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Proximal spinal muscular atrophy type 3
A rare, genetic proximal spinal muscular atrophy characterized by degeneration of alpha motor neurons in the anterior horns of the spinal cord and lower brain stem manifesting with onset of progressive proximal muscle weakness (legs greater than arms) between 18 months and adulthood. Motor development is heterogeneous but walking is typically acquired.
ORPHA:83419Classification level: Subtype of disorder
The average prevalence at birth of proximal spinal muscular atrophy (SMA) is estimated between 1/12,000, of which more than 10% account for type 3.
The disease manifests between 18 months of age and adulthood, typically presenting with frequent falls, difficulty climbing steps and proximal weakness. Patients are subdivided based on age of onset: early onset is between 18 months and 3 years of age (type 3a) and is associated with a plateau in motor development, reduced or absent reflexes, finger polymyoclonus tremor and, frequently, loss of ambulation before or around puberty. Later onset (type 3b), between 3 and 21 years of age, is associated with comparatively milder decline in gross motor function. The muscle weakness predominantly affects the legs and hip muscles and then progresses to the shoulders and arms. Abnormal gait characteristics are common in order to compensate for weakness. Typically, patients are spared scoliosis and respiratory muscle weakness but these may be a feature after loss of ambulation. Cognition is normal.
The disease is a result of degeneration and loss of the lower motor neurons in the spinal cord and the brain stem nuclei. Causal homozygous mutations/deletions in the SMN1 gene (5q12.2-q13.3) are responsible. SMN1encodes the survival motor neuron protein (SMN) which is known to participate in critical pathways related to RNA processing and transport. Modifier genes include SMN2 (5q13.2), a homologous centromeric copy of SMN1, and NAIP (5q13.1), encoding neuronal apoptosis inhibitory protein. Type 3 is associated with 3-4 copy numbers of SMN2.
The disease is suspected based on clinical history and examination. The gold standard in diagnosis is genetic testing of SMN1 deletion/mutation. Muscle biopsy and electromyography should not be performed in a typical presentation.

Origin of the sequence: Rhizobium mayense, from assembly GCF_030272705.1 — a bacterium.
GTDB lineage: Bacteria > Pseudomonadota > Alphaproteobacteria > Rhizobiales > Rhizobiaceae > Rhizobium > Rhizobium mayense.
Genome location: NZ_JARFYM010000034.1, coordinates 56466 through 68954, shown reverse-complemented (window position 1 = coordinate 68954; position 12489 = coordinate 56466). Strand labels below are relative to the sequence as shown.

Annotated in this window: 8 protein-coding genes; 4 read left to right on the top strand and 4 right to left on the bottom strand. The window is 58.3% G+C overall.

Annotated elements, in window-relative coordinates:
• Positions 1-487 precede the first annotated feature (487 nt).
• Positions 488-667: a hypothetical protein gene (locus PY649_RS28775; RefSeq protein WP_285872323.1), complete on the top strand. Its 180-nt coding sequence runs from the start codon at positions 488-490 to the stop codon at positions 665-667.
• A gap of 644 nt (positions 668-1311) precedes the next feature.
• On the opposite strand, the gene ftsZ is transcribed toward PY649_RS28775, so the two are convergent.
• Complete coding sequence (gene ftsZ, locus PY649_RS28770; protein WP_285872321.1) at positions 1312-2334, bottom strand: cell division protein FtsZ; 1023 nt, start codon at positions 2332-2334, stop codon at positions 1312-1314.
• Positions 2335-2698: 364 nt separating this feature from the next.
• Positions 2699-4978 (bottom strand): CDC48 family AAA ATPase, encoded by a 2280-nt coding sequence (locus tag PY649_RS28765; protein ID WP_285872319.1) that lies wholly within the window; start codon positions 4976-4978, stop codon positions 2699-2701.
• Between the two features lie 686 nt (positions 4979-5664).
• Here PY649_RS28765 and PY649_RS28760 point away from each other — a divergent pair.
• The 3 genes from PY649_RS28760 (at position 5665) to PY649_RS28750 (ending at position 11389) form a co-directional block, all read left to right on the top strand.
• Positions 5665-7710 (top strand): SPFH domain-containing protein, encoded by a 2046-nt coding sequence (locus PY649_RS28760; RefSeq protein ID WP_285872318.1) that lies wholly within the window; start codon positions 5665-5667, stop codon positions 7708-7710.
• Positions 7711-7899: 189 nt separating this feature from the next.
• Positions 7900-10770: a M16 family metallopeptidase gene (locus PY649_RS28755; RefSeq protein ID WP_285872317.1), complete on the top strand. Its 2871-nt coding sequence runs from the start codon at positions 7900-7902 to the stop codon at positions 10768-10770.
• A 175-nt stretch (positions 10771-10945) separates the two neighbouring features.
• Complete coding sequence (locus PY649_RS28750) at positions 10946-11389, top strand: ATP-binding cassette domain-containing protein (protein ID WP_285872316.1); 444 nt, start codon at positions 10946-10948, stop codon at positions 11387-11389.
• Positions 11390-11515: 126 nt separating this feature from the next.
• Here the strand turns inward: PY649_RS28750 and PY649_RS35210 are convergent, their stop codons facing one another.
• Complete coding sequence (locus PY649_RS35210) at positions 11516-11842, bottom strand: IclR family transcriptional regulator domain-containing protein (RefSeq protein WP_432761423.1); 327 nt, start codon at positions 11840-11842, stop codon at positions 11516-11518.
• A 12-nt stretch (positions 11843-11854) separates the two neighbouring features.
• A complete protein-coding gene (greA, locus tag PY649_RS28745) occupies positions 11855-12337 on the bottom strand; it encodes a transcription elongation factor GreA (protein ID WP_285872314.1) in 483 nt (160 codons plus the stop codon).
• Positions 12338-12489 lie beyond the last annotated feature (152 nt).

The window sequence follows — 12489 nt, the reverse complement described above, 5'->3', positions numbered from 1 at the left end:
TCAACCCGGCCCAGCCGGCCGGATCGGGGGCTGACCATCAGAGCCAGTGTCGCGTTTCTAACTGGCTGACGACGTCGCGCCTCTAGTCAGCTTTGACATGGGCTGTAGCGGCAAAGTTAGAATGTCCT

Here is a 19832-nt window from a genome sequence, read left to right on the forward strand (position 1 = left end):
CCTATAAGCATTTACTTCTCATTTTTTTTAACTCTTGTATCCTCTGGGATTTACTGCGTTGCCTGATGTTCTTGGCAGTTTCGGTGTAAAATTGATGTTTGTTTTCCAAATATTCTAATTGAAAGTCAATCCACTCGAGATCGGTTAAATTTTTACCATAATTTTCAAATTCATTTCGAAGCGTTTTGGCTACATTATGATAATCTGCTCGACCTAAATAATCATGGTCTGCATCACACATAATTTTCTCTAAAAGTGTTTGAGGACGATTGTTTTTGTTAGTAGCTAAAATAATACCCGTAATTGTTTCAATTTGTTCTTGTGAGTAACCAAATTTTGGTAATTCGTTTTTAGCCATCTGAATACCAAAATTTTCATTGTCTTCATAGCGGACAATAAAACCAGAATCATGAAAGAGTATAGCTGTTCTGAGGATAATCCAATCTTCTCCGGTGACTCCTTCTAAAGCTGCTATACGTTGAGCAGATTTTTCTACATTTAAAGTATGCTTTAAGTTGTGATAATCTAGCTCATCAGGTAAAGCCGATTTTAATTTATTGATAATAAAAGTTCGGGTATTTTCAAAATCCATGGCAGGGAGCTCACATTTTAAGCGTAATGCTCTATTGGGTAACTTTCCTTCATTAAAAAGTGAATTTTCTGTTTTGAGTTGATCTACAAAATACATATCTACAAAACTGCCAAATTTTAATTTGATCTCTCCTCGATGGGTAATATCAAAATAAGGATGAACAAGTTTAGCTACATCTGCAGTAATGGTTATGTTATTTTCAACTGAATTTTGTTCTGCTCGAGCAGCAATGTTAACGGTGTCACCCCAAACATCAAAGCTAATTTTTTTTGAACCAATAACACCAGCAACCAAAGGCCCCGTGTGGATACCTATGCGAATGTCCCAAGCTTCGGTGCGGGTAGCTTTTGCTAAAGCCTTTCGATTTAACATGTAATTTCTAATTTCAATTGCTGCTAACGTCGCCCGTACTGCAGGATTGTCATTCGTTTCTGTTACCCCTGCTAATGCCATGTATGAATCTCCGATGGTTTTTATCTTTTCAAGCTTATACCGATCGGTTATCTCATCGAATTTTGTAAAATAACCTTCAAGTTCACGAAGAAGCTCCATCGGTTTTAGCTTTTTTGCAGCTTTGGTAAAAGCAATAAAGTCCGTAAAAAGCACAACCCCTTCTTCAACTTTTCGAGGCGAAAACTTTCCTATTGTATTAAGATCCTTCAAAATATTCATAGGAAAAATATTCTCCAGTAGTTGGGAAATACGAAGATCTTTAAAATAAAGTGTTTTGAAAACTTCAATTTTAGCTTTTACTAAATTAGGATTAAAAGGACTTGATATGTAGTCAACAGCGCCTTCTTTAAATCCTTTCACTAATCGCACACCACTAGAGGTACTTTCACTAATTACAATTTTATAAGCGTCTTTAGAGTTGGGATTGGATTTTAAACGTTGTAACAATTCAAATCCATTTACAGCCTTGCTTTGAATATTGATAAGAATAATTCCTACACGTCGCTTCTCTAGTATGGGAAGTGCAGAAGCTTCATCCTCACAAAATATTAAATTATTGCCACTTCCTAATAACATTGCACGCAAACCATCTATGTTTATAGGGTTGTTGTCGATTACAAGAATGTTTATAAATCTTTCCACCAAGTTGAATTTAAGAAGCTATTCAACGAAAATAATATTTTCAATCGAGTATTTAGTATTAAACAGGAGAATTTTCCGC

Differential diagnoses include other disorders of the peripheral nervous system including myopathies or muscular dystrophies (dystrophinopathies, limb girdle muscular dystrophy, metabolic myopathies, or inflammatory myopathies), inflammatory neuropathies (Guillain-Barré syndrome), neuromuscular junction disorders (myasthenia gravis or congenital myasthenic syndromes), and other motor neuron disorders (non-5q form of SMA or late onset hexosaminidase A deficiency).
Antenatal diagnosis is possible through molecular analysis of amniocytes or chorionic villus samples.
Transmission is autosomal recessive but around 2% of cases are caused by de novo mutations. Genetic counseling should be offered to patients and their families.
Management and treatment
Symptomatic management is multidisciplinary and aims to improve quality of life. Physiotherapy and occupational therapies are recommended and include exercise programs. Clinical evaluations should include timed function tests including the six-minute walk test. Nusinersen, an antisense oligonucleotide, is approved for treatment of SMA in Europe and the USA. Real world data following commercial availability of the drug suggest efficacy in type 3 children and adult patients.
A wheelchair may be required during childhood for some patients (more commonly those with type 3a), whilst others retain the ability to walk into adulthood. Progression is slow and life expectancy is typically normal. Data on long-term outcomes with nusinersen treatment are not currently available.